insert #right select 2 union select 3 union select 4 union select 5 union select 6

select *
from #right
where rightI not in (
    select leftI from #left
)

select *
from #right
where not exists (
    select * from #left where leftI = rightI
)

select #right.*
from #left right outer join #right on leftI = rightI
where leftI IS NULL

drop table #left
drop table #right
set nocount off
go

Beware of falling into the trap we discussed earlier. Looking at our previous "Clustered Index" example, either of these two following old-style queries would produce a list of system tables that do not have clustered indices:

select *
from sysobjects o
where type = "S" and
id not in (
    select id
    from sysindexes
    where indid = 1
)

select *
from sysobjects o
where type = "S" and
not exists (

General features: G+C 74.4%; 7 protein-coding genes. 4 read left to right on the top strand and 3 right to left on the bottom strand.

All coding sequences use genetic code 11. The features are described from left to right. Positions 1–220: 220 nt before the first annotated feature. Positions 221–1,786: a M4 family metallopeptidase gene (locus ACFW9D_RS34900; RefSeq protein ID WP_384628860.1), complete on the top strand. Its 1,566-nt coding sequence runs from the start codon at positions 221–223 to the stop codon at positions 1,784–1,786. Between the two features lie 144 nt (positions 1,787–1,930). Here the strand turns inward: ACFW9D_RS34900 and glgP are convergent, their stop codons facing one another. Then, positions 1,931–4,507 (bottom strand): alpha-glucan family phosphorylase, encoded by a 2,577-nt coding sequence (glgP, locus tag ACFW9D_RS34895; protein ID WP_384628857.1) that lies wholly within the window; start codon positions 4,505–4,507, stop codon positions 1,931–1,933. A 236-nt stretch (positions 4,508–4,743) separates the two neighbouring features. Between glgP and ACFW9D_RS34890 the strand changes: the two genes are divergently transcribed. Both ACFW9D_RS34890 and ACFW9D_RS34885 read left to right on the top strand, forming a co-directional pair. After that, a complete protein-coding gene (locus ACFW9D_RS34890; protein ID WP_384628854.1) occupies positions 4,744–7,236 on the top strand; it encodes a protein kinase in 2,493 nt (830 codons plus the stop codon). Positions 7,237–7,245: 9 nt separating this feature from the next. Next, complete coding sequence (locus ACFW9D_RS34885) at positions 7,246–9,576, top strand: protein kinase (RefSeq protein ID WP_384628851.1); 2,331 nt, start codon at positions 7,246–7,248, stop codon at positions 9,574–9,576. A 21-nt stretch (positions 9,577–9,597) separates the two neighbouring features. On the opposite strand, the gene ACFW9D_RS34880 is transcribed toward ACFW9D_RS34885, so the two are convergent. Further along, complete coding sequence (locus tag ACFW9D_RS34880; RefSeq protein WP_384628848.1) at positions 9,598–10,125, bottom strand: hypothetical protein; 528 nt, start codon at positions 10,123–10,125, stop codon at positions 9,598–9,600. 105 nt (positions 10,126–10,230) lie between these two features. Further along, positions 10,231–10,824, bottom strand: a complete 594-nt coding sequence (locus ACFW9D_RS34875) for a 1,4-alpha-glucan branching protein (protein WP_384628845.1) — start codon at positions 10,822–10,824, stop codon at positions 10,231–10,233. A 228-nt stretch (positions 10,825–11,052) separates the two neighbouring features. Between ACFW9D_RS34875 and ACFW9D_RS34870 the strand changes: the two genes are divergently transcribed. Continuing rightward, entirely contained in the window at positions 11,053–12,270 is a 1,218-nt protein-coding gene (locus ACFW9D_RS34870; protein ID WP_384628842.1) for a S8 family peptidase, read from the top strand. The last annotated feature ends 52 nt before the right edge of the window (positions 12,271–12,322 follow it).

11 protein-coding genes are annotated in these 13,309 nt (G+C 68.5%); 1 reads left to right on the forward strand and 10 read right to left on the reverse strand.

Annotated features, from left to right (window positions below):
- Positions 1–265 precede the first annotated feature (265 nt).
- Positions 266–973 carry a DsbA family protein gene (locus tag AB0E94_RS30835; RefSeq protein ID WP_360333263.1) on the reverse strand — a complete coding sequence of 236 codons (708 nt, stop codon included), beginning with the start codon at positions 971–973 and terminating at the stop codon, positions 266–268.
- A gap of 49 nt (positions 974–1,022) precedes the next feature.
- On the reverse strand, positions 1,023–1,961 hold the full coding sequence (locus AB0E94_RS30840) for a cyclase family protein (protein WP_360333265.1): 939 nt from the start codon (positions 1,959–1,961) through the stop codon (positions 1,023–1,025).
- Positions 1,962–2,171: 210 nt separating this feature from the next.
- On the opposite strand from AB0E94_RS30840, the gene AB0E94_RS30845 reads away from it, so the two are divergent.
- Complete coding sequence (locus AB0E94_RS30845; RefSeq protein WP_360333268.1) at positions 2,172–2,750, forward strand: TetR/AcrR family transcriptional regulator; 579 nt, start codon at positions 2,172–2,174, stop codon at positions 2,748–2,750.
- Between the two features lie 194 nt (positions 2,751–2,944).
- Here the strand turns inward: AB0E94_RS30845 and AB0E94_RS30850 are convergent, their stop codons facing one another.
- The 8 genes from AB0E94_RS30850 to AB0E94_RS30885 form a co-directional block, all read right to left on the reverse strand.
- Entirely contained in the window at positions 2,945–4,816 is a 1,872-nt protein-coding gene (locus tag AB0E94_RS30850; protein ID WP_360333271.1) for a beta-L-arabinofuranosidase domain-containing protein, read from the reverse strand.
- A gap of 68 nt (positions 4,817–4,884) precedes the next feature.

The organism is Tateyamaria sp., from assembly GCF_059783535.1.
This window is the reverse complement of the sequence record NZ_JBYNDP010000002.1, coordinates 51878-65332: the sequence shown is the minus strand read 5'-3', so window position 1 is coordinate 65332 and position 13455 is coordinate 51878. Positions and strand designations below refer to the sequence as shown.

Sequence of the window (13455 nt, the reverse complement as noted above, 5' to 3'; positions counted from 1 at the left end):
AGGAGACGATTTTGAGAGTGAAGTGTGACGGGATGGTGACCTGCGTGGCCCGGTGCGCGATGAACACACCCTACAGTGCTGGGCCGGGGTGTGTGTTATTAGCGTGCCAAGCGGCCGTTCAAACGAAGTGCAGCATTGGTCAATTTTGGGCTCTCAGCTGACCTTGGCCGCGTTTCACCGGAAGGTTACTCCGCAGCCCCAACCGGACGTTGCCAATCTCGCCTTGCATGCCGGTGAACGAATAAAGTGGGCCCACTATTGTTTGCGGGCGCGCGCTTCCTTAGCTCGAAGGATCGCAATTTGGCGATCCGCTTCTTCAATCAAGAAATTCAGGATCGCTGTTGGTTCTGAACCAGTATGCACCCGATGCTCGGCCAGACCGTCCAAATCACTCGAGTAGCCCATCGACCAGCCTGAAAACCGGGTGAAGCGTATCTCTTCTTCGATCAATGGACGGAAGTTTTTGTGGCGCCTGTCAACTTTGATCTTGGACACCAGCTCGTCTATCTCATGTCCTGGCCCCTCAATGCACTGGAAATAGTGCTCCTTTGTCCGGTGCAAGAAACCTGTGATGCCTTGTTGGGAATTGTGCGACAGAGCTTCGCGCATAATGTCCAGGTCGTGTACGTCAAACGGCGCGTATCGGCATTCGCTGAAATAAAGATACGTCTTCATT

select id
    from sysindexes i
    where indid = 1 and
    o.id = i.id
)

Here is a simple translation of the above queries into the new "left outer join" style. Try it out and see what happens.

select *
from sysobjects o left outer join sysindexes i on o.id = i.id
where type = "S" and
i.indid = 1 AND i.id IS NULL

No rows are returned.

The query now fails because the where i.indid = 1 clause makes no sense when we are looking for rows that do not exist in sysindexes.

To get around this, the following example uses a "derived query" which forces a select on sysindexes to return a subset of rows with indid =1, which is subsequently used in the outer join.

select *
from sysobjects o left outer join
(select * from sysindexes i where indid = 1) as i on o.id = i.id
where type = "S" and
i.id IS NULL

In effect, the derived query -

(select * from sysindexes i where indid = 1) as i

creates a notional table called "i", which contains a copy of all the sysindexes rows with an indid of 1. It is this notional table that is then fed to the rest of the query. The final results should now match the NOT EXISTS and NOT IN examples shown above.

About the author

Neil Boyle is an independant SQL Server consultant working out of London, England. Neil's free SQL Server guide is available on-line at http://www.impetus-sql.co.uk

Total article views: 7784 | Views in the last 30 days: 6